When the announcement happened, I got emails from a lot of individuals I did not know expressing their excitement and their pride and all that kind of stuff. That's something I'll have to carry.

I do think I'll be asked to speak on things other presidents may not be asked to speak about. So in that regard, there is some extra that goes with it, but that's exciting.

Can you talk about what you like to do away from work?

My biggest hobby is bird watching. I like it because to be good at it, you really have to focus in the moment. It allows me to forget everything else that's going on, to escape. In bird watching, you're going to miss a ton of stuff if you turn away for a moment. I've never gotten tired of doing it.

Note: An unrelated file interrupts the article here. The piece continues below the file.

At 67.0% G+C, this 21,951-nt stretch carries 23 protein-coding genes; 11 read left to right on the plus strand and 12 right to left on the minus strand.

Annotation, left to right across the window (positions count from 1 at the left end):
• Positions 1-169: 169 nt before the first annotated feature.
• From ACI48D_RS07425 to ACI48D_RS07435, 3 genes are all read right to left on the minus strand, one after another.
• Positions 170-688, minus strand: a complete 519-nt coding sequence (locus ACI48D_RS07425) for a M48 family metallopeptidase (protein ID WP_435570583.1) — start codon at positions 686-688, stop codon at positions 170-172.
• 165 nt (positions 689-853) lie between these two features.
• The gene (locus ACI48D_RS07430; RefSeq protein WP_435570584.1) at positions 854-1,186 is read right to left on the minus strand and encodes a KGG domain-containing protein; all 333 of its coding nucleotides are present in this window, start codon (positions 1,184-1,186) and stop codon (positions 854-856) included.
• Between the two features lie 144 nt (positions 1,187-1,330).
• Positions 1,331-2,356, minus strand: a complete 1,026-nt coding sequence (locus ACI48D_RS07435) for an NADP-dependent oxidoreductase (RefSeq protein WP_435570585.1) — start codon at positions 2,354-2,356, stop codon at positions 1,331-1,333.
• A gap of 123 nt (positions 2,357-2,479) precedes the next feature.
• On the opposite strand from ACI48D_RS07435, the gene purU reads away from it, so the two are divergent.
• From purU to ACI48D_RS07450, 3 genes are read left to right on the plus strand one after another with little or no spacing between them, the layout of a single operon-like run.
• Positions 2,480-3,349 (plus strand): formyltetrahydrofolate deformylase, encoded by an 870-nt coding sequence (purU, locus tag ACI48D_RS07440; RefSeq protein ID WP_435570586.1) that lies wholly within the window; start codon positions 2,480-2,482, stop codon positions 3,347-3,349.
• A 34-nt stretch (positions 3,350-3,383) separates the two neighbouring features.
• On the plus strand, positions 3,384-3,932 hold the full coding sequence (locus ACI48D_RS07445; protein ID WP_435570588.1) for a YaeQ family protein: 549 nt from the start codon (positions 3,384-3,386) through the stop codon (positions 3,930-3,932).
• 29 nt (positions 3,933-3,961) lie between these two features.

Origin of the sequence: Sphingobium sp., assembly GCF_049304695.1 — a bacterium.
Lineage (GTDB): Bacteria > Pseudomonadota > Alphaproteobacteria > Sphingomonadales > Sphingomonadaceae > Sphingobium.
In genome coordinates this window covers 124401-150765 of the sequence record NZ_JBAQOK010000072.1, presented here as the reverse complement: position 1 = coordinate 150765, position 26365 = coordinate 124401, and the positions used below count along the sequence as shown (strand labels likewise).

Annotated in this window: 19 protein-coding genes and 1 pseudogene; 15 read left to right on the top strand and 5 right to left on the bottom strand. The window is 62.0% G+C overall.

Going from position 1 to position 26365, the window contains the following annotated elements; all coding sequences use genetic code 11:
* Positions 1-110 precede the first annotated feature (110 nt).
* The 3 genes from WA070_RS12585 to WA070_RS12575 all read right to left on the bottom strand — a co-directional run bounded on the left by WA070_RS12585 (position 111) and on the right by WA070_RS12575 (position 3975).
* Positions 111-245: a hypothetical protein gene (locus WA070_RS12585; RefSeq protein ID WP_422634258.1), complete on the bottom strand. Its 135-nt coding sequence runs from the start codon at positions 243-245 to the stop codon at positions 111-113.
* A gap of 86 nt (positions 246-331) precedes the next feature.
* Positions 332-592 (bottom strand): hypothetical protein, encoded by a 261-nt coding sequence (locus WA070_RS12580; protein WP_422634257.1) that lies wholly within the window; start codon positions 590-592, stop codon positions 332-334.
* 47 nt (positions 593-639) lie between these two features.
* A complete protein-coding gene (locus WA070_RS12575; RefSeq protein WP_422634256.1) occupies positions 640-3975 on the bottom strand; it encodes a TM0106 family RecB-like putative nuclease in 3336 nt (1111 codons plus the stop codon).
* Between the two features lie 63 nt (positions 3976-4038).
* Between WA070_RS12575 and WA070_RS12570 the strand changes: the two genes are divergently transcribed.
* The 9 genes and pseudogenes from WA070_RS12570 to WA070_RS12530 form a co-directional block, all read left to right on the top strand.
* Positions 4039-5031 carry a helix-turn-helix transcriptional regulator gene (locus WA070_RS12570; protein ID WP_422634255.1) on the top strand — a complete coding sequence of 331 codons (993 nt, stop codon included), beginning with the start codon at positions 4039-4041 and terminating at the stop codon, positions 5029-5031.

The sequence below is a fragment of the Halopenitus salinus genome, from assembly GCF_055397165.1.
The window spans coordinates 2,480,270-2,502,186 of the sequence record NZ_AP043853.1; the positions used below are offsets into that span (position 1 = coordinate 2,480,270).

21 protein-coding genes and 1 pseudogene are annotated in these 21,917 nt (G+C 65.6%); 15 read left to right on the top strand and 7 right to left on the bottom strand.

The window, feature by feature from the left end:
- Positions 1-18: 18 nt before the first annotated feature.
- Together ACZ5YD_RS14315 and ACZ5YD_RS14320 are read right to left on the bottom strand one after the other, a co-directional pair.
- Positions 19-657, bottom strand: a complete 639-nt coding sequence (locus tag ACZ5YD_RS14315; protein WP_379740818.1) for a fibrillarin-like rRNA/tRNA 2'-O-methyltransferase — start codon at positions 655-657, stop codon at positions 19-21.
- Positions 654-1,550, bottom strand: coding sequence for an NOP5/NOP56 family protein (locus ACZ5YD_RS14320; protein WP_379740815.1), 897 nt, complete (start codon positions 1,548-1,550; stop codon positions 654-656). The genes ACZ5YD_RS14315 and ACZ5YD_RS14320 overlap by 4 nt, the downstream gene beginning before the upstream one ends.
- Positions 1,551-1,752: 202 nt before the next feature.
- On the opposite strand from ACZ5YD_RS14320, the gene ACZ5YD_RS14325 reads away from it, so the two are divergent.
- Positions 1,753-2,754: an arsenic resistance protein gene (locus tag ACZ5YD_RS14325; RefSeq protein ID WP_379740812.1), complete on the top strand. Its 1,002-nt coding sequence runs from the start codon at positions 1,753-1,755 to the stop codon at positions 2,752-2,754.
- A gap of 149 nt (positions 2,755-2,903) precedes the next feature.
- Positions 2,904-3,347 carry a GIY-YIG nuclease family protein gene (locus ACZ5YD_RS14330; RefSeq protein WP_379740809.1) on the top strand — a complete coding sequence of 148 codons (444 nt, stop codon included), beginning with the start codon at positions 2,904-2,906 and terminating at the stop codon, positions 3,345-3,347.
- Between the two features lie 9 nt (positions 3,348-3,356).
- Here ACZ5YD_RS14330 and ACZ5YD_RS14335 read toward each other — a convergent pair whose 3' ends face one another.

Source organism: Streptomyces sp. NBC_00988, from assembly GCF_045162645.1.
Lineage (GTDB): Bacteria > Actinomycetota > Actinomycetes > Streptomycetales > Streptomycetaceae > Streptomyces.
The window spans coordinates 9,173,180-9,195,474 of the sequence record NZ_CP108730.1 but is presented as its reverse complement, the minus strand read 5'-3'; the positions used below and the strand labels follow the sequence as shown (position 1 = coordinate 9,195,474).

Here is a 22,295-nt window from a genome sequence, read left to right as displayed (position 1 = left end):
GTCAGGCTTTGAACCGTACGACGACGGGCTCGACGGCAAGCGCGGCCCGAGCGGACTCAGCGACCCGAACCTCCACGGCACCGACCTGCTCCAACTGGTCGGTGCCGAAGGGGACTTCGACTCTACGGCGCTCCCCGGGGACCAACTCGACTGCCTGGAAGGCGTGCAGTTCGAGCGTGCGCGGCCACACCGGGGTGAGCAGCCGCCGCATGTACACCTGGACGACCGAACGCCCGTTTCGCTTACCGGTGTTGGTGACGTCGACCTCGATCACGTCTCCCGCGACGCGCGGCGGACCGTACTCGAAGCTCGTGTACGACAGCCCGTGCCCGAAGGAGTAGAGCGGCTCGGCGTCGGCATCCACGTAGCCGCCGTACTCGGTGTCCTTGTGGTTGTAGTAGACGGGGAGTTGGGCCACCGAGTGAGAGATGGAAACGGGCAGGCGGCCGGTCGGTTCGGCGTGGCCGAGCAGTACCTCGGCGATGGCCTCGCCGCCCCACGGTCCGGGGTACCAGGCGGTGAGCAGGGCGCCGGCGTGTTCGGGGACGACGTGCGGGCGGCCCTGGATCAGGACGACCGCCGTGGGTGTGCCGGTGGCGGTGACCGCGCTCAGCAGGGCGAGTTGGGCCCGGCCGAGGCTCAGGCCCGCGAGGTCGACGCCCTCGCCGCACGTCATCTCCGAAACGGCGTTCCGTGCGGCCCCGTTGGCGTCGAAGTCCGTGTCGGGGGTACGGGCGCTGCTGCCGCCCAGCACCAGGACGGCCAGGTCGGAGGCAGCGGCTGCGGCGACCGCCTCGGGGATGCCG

I love going to sporting events. I used to schedule my whole life around going to sports. I don't do that anymore. I want to visit every state capital. And I'm a science fiction geek.

Did you have heroes or role models growing up?

In my family I definitely had role models. My great aunt, Aunt Vi, was a school principal. She really believed in education and in working hard. She was incredibly generous with her time and resources to help people get ahead. She set a tone for how you should carry yourself. You knew she had expectations, and that was quite powerful. My parents worked super hard. And they sacrificed a lot for us. I'll be grateful for that always. I got lucky with a lot of good teachers over time, and I had excellent mentors at the Board of Governors.

photo of Charles Davidson
Charles Davidson

Staff writer for Economy Matters